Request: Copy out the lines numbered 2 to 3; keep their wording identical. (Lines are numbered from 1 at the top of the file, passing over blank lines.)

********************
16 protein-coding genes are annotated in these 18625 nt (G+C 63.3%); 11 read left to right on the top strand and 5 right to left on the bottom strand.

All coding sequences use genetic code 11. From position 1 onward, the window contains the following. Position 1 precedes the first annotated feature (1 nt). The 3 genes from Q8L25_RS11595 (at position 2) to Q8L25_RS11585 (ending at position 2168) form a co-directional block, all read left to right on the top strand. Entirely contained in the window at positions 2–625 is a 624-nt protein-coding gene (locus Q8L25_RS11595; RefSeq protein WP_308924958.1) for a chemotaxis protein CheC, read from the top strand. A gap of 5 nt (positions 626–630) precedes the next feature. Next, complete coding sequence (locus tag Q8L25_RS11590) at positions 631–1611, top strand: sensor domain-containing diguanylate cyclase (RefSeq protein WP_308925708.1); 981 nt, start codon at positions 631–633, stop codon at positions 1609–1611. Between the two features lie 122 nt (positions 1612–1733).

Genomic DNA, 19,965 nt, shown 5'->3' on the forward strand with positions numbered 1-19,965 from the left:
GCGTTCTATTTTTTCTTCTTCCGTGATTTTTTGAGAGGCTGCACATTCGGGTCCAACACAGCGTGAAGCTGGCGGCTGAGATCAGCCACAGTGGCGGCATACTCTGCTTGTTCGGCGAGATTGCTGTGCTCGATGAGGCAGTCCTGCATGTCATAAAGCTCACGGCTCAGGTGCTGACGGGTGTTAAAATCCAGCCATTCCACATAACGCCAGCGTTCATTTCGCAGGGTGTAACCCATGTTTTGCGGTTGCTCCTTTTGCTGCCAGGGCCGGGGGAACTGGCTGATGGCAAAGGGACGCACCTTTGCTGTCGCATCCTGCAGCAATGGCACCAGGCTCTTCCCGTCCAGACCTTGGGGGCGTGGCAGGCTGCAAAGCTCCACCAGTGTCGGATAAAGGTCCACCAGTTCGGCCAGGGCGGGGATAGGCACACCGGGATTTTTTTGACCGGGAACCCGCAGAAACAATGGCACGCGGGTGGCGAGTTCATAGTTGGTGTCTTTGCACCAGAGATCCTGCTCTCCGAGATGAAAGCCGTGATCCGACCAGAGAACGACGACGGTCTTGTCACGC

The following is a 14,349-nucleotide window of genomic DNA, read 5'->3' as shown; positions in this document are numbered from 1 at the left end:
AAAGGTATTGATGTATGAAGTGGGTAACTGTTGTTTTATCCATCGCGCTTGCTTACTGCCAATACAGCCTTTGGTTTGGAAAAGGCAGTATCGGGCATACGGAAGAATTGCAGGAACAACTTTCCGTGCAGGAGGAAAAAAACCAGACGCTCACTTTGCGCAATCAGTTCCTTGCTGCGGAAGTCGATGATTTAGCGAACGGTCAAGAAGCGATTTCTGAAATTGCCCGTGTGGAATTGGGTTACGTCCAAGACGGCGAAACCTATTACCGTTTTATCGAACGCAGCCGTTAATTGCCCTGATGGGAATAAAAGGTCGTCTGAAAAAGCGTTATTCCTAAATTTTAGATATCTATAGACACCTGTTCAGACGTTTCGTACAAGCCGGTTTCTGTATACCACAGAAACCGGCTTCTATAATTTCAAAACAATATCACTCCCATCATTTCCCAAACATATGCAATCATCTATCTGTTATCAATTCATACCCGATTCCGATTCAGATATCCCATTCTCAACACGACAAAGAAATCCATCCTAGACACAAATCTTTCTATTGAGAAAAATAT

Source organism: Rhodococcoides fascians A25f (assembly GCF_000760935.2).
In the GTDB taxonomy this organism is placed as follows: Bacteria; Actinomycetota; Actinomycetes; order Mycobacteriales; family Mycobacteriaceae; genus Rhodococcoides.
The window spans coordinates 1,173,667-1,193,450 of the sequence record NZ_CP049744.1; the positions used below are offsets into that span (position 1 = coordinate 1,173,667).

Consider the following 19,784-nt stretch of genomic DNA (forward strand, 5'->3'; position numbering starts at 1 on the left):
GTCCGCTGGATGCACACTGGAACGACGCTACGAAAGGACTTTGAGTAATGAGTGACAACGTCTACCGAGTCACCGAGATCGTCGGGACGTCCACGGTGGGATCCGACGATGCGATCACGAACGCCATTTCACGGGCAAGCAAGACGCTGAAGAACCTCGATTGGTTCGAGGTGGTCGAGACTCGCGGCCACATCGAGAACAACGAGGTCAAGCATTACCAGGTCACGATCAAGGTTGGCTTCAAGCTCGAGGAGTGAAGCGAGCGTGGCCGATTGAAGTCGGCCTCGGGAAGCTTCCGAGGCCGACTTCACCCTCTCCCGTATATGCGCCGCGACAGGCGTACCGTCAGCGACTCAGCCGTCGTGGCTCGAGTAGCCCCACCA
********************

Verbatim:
All coding sequences use genetic code 11. From position 1 onward, the window contains the following. Position 1 precedes the first annotated feature (1 nt). The 3 genes from Q8L25_RS11595 (at position 2) to Q8L25_RS11585 (ending at position 2168) form a co-directional block, all read left to right on the top strand. Entirely contained in the window at positions 2–625 is a 624-nt protein-coding gene (locus Q8L25_RS11595; RefSeq protein WP_308924958.1) for a chemotaxis protein CheC, read from the top strand. A gap of 5 nt (positions 626–630) precedes the next feature. Next, complete coding sequence (locus tag Q8L25_RS11590) at positions 631–1611, top strand: sensor domain-containing diguanylate cyclase (RefSeq protein WP_308925708.1); 981 nt, start codon at positions 631–633, stop codon at positions 1609–1611. Between the two features lie 122 nt (positions 1612–1733).

Genomic DNA, 19,965 nt, shown 5'->3' on the forward strand with positions numbered 1-19,965 from the left: